PA Consulting Group’s annual forecast of car manufacturers’ performance against mandatory EU CO₂ emissions targets suggests that Ford, BMW, Volkswagen, Fiat Chrysler, Peugeot Citroen including Opel/Vauxhall and Hyundai-Kia will miss their 2021 targets, leaving them facing fines into the billions.
Car manufacturers face the reinvention of their industry as they need to reduce CO₂ emissions to meet the EU’s fast approaching 2021 target. There have been a recent swathe of government announcements of plans to ban internal combustion engines, as early as 2025 in Norway and the Netherlands, and by 2040 in the UK and France. A similar ban is on the agenda in Germany and China.
PA’s 2017 ranking analysis shows that only four out of 11 carmakers are forecast to meet the EU 2021 CO₂ emission target, with the rest facing significant fines. The majority of carmakers will face penalties of €95 for every gram of CO₂ above the limit, multiplied by the number of cars they sell in 2020. These fines could reach or rise above the €1bn mark for carmakers.
At the current rate, VW is expected to face the biggest fine of €1.7bn, followed by Fiat Chrysler with €1.2bn. The biggest fall from grace is Peugeot Citroen, who was set to meet EU emissions targets, but turn red this year, following the merger with Opel and Vauxhall. This affects their forecast until 2021. In addition, German carmakers, particularly VW and BMW face higher penalties and are still suffering from bigger gaps in CO₂ performance for 2021, primarily due to the decline of diesel in their portfolio without direct alternatives in place today.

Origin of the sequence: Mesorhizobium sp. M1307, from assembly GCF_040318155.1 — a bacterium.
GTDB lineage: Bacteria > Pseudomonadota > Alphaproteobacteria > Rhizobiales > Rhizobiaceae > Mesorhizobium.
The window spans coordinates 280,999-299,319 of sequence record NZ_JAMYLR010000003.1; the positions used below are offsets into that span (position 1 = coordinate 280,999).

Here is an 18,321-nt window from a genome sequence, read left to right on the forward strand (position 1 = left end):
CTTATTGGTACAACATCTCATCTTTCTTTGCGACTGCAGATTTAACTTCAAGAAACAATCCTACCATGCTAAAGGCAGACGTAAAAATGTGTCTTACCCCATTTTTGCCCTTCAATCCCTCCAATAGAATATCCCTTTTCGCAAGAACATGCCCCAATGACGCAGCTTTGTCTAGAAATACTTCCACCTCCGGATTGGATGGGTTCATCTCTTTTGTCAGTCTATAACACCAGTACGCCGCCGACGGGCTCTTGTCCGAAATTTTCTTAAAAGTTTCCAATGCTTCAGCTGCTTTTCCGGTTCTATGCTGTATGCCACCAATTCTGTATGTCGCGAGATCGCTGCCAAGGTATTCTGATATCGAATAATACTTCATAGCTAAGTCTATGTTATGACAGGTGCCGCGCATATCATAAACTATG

At the other end of the scale, there have been some positive developments, with Volvo, Toyota, Renault-Nissan and Jaguar Land Rover expected to meet the EU emissions targets. There has been a huge change at the top of the table, with Volvo a new number one, up from seventh last year. This is based on their strategy to not launch any more new models with combustion engines from 2019 onwards, which has resulted in a huge improvement in CO₂ performance ahead of 2021.
Jaguar Land Rover turns from amber to green for the first time now for 2021, achieving their specific target based on good progress for CO₂ performance in their fleet portfolio. Toyota remains number two, but also with significant improved CO₂ performance for 2021.
Emissions performance varies across countries but Norway leads the way. Norway has the lowest level of emissions and the highest use of plug-in hybrids and electric vehicles, which made up 29% of new car sales in 2016, reflecting its policy of banning the internal combustion engine by 2025.
In comparison, meeting the UK’s ambitions to ban combustion engines by 2040 will be a challenge, due to the automotive sector’s reliance on conventional engines, with the UK appearing towards the bottom end of the scale of European countries. Developments of alternatives lag behind other countries and it is not currently well placed to drive this shift to electric options, given it produces 2.5 million combustion engines a year, 15% of European total.
Car manufacturers face considerable challenges in meeting the 2021 CO₂ emissions targets. It is also obvious that almost all are now making significant investments in hybrids and electric vehicles to improve their performance. While some of these developments will come too late for the rapidly approaching 2021 deadline, we are seeing an increasingly sharp focus from manufacturers on new models and new approaches. These will be available to customers soon and could drive a significant change in the cars we buy.
Thomas Goettle, head of automotive, PA Consulting Group says: “Carmakers across Europe need to make radical changes in order to meet the EU CO₂ emissions targets for 2021. Many of them need to focus now on developing new models that will appeal to the consumer and help them meet their targets. There is nothing less than a revolution facing the car industry and those manufacturers who fail to keep up face potential fines in the billions."
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